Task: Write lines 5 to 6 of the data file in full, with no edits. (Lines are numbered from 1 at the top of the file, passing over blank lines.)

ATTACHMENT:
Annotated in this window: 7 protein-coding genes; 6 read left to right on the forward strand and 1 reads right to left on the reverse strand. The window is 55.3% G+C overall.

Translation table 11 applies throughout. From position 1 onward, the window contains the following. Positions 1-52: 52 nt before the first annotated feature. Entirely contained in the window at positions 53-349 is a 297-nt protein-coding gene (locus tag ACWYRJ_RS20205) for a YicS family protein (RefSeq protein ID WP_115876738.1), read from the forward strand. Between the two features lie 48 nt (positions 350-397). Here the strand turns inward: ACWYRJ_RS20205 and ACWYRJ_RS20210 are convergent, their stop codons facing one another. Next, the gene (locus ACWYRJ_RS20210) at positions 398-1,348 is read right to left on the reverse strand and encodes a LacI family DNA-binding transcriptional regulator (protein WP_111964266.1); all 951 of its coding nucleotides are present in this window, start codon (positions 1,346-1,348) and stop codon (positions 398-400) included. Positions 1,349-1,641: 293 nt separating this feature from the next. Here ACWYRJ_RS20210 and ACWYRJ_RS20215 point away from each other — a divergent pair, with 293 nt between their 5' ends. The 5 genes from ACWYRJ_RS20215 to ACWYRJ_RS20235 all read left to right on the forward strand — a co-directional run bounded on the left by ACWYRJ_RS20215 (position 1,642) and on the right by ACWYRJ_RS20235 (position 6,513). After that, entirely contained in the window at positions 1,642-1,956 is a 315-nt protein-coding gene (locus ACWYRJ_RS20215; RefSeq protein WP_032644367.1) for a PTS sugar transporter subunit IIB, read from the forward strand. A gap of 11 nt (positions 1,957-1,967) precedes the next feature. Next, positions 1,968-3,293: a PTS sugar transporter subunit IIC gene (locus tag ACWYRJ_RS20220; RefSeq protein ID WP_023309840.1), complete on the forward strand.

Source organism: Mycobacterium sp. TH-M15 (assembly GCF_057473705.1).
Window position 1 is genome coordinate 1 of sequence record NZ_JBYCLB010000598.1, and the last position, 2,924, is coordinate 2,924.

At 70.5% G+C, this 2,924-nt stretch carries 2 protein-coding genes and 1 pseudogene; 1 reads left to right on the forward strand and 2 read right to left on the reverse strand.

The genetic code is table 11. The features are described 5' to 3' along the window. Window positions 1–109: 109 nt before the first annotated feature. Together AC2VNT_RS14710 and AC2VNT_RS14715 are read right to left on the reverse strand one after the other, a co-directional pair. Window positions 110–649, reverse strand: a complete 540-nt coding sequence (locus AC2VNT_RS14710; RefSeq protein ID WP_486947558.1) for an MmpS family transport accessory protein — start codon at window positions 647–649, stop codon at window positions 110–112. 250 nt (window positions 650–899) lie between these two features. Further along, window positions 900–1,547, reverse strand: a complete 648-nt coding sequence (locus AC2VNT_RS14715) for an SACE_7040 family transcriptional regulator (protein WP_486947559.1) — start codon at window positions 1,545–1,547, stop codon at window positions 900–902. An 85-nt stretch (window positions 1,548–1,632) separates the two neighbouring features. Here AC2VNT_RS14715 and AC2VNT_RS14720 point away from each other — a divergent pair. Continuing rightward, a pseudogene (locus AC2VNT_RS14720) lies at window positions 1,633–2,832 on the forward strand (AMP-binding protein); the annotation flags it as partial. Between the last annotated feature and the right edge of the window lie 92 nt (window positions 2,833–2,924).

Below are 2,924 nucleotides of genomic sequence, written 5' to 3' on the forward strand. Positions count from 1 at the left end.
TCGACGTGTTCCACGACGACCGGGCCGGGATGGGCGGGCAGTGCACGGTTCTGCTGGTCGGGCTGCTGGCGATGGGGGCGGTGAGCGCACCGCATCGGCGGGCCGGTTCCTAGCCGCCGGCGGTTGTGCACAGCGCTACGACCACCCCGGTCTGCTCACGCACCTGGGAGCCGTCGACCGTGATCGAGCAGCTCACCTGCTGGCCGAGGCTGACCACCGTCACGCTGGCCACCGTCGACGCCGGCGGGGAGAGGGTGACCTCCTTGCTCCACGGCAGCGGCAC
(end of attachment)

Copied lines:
At 70.5% G+C, this 2,924-nt stretch carries 2 protein-coding genes and 1 pseudogene; 1 reads left to right on the forward strand and 2 read right to left on the reverse strand.

The genetic code is table 11. The features are described 5' to 3' along the window. Window positions 1–109: 109 nt before the first annotated feature. Together AC2VNT_RS14710 and AC2VNT_RS14715 are read right to left on the reverse strand one after the other, a co-directional pair. Window positions 110–649, reverse strand: a complete 540-nt coding sequence (locus AC2VNT_RS14710; RefSeq protein ID WP_486947558.1) for an MmpS family transport accessory protein — start codon at window positions 647–649, stop codon at window positions 110–112. 250 nt (window positions 650–899) lie between these two features. Further along, window positions 900–1,547, reverse strand: a complete 648-nt coding sequence (locus AC2VNT_RS14715) for an SACE_7040 family transcriptional regulator (protein WP_486947559.1) — start codon at window positions 1,545–1,547, stop codon at window positions 900–902. An 85-nt stretch (window positions 1,548–1,632) separates the two neighbouring features. Here AC2VNT_RS14715 and AC2VNT_RS14720 point away from each other — a divergent pair. Continuing rightward, a pseudogene (locus AC2VNT_RS14720) lies at window positions 1,633–2,832 on the forward strand (AMP-binding protein); the annotation flags it as partial. Between the last annotated feature and the right edge of the window lie 92 nt (window positions 2,833–2,924).